6. scrmblr1982cj8

    scrmblr1982cj8 Well-Known Member

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    I wouldn't call it a priority, but it does make it easier. I just picked up a 6.5x284. Definitely can't wait to start shooting it. I'm going to have to drive 75 miles to find brass for it if I can find it. I'm much more willing to get more "exotic" caliber now that I can make it myself.
     
    Last edited: May 13, 2015
  7. MainDish

    MainDish Well-Known Member

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    I'm fortunate to live near a very well stocked reloading shop. I didn't realize it until I started spending time on the forums. For example, they have 3 brands of 6.5-284 brass:
    6.5MMX284 Win. (100) - Gunstop Reloading Supplies
    They have a pretty good mail order business - if you sign up for their email flyer you can usually save 5-10%.

    I still get lots of my stuff online though.
     
  8. scrmblr1982cj8

    scrmblr1982cj8 Well-Known Member

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    The local Ace Hardware is the best place around here to get reloading supplies. The only new brass they carry is .270, .243, and 7mm. Of those, I only have a few 7's. Otherwise, it's 90 miles to the Sportsman's Warehouse in Columbia or 80 miles to Myrtle Beach. Brass supplies in both places has stunk the last few years.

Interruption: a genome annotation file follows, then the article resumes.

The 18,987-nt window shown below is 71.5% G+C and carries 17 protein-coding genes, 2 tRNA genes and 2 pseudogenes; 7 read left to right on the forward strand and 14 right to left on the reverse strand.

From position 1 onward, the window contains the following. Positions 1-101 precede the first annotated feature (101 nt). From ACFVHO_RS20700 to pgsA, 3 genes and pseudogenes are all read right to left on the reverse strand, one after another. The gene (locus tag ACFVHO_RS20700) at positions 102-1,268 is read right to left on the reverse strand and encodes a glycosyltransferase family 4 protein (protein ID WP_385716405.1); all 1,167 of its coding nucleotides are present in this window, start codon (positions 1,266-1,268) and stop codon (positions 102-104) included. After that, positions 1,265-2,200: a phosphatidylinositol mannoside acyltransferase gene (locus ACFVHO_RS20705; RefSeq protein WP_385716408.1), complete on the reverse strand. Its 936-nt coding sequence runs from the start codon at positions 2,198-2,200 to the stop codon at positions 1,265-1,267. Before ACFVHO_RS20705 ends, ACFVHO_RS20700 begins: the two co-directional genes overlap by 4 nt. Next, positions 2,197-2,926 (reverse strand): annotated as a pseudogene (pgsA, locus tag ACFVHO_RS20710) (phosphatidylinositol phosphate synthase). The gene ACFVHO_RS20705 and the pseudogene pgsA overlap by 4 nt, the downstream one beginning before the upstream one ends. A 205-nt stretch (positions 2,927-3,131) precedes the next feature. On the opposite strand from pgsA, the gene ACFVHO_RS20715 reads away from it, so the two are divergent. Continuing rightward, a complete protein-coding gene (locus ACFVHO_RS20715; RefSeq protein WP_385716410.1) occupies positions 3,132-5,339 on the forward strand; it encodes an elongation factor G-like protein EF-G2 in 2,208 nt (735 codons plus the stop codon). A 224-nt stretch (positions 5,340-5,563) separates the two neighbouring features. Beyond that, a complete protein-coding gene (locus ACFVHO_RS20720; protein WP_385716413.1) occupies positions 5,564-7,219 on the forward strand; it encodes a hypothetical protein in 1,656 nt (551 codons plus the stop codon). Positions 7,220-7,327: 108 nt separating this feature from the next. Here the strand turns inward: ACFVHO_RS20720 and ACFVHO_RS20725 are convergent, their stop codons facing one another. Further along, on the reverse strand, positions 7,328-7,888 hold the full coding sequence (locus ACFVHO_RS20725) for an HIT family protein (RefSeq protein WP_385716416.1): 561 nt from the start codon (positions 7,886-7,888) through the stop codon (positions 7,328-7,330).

Anymore, I order online. Much less frustration!
     
    Last edited: May 13, 2015
  9. 65 GRENDEL

    65 GRENDEL Well-Known Member

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    I shoot both the Grendel and the .308. I use them both for paper punching out to about 600 yards But both platforms are good out to 1 k with proper glass.
    My best long range deer kill for both is 425-450 Yards, you'll be happy with either or both. My vote is for both.
     
  10. budlight

    budlight Well-Known Member

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    For years in the military I used the M-14 and m-60. both wonderful, but the problem is weight of the rounds and weapon.

    The grendal is about half way in between the 223 and 308. Being able to use the ar15 platform is a plus. We have shooting areas in the local hills and I have lately picked up hundred's of 6.5 grendal brass. So the popularity must have gone up


    6.5 Grendel
     
  11. 65 GRENDEL

    65 GRENDEL Well-Known Member

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    The ammo is much lighter then the .308, especially if you're carrying 2-300 rounds in magazines.